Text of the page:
Journal of Applied Phycology

, Volume 31, Issue 1, pp 547–560 | Cite as

Porphyra umbilicalis in applied and basic research: reproductive phenology, development, seed stock culture, and a field trial for aquaculture

  • Charlotte J. RoyerEmail author
  • Sarah Redmond
  • Chu Shing Lai
  • Susan H. Brawley


Porphyra umbilicalis is being developed in the North Atlantic for aquaculture; however, information on nursery stock establishment and maintenance is needed, including when to collect spores (phenology), how to maintain healthy seed stock over multiple generations, and whether reproductively mature blades can be stored at low temperature (− 20 °C) for immediate use “on demand” to seed lines and nets. We evaluated whether spore damage would occur by documenting early developmental patterns of germlings from cold-stored parent blades to control blades. Phenological studies over 300 km of Maine, USA, shore indicated that successful NS production by P. umbilicalis peaks in winter, is greatly reduced in summer, and may be affected by amphipod (Apohyale prevostii) grazers in fall and spring. The pattern of early cell division in germinating neutral spores was affected by donor parent (blade) for a few minor patterns of cell division, but not by cold storage (− 20 °C) of reproductive blades for 6 weeks. Linear development was about four times more common in neutral spore germlings than bilateral development, but variations in pattern of cell division were observed, and these may help to explain the variable morphology of the adult blade. The minimal time required to grow neutral spores to reproductively mature blades in laboratory culture was 62 days; vigorous water motion provided by aeration and immobilization of blades by holdfast clips (versus tumbling) were essential to spore production. Seeded lines produced blades of harvestable size with a substantial understory in a preliminary field trial.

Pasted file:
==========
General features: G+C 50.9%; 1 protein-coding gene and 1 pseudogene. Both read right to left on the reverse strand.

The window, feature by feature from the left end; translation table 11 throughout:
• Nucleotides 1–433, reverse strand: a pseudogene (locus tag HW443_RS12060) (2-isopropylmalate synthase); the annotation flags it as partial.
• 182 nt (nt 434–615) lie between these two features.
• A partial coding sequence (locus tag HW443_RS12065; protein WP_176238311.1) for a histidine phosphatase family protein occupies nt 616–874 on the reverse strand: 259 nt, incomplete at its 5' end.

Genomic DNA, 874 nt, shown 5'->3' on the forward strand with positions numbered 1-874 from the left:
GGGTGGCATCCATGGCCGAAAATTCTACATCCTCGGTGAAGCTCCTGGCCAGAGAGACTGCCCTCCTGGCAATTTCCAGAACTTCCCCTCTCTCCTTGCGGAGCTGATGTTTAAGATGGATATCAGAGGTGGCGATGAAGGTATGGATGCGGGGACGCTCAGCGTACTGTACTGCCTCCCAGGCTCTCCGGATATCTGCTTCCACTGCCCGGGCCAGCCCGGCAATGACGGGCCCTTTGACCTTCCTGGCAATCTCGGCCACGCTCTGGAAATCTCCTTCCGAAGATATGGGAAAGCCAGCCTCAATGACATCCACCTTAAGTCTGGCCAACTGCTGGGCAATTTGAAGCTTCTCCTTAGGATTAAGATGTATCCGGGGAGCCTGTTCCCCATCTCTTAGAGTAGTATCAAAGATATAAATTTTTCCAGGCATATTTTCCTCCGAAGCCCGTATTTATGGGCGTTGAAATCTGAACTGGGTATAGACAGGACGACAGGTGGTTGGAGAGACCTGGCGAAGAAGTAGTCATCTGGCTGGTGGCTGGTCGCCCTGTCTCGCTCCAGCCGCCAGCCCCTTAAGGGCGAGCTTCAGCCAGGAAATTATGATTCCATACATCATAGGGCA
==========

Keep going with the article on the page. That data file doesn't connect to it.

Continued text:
Algal culture Macroalgal aquaculture Linear germlings Neutral spores Phenology Porphyra umbilicalis 



We gratefully acknowledge Maine Sea Grant (NOAA Contract NA14OAR4170072) and the NSF (RCN 0741907) for the support of this work. We especially appreciate strong contributions by Charlotte C. T. Quigley (UMaine) to the phenology collections; Rob Cushman for the multiple contributions to the field work, including on the pilot farm; Shepard Erhart (Maine Coast Sea Vegetables, LLC) for the assistance in the field and vision for the development of macroalgal aquaculture; and Luz Kogson (UMaine) for the assistance at CCAR. Other valuable assistance was provided by UMaine undergraduates Margaret Aydlett, Alexandra Pergerson, Eleanor McCarthy, Katlyn Buda, Chad Flickstrom, and Kyle Capistrant-Fossa. Dr. Les Watling (University of Hawaii) helped us identify the amphipods. We are grateful to two anonymous reviewers whose comments improved the manuscript. A portion of this research contributed to Royer’s M.S. thesis at the University of Maine (Royer 2017).


This work was supported by Maine Sea Grant (National Ocean and Atmospheric Agency [NOAA] Contract NA14OAR4170072) (SHB, PI) and a National Science Foundation Research Collaboration Network 0741907 (SHB, PI).

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Conflict of interest

The authors declare that they have no conflict of interest.

Supplementary material

10811_2018_1538_MOESM1_ESM.docx (3.3 mb)
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Copyright information

© Springer Nature B.V. 2018

Authors and Affiliations

  • Charlotte J. Royer
    • 1
    • 2
    Email author
  • Sarah Redmond
    • 1
    • 3
  • Chu Shing Lai
    • 4
  • Susan H. Brawley
    • 1
  1. 1.School of Marine SciencesUniversity of MaineOronoUSA
  2. 2.Davis Heart and Lung Research InstituteOhio State UniversityColumbusUSA
  3. 3.Springtide Seaweed LLCSullivanUSA
  4. 4.Department of Mathematics and StatisticsUniversity of MaineOronoUSA

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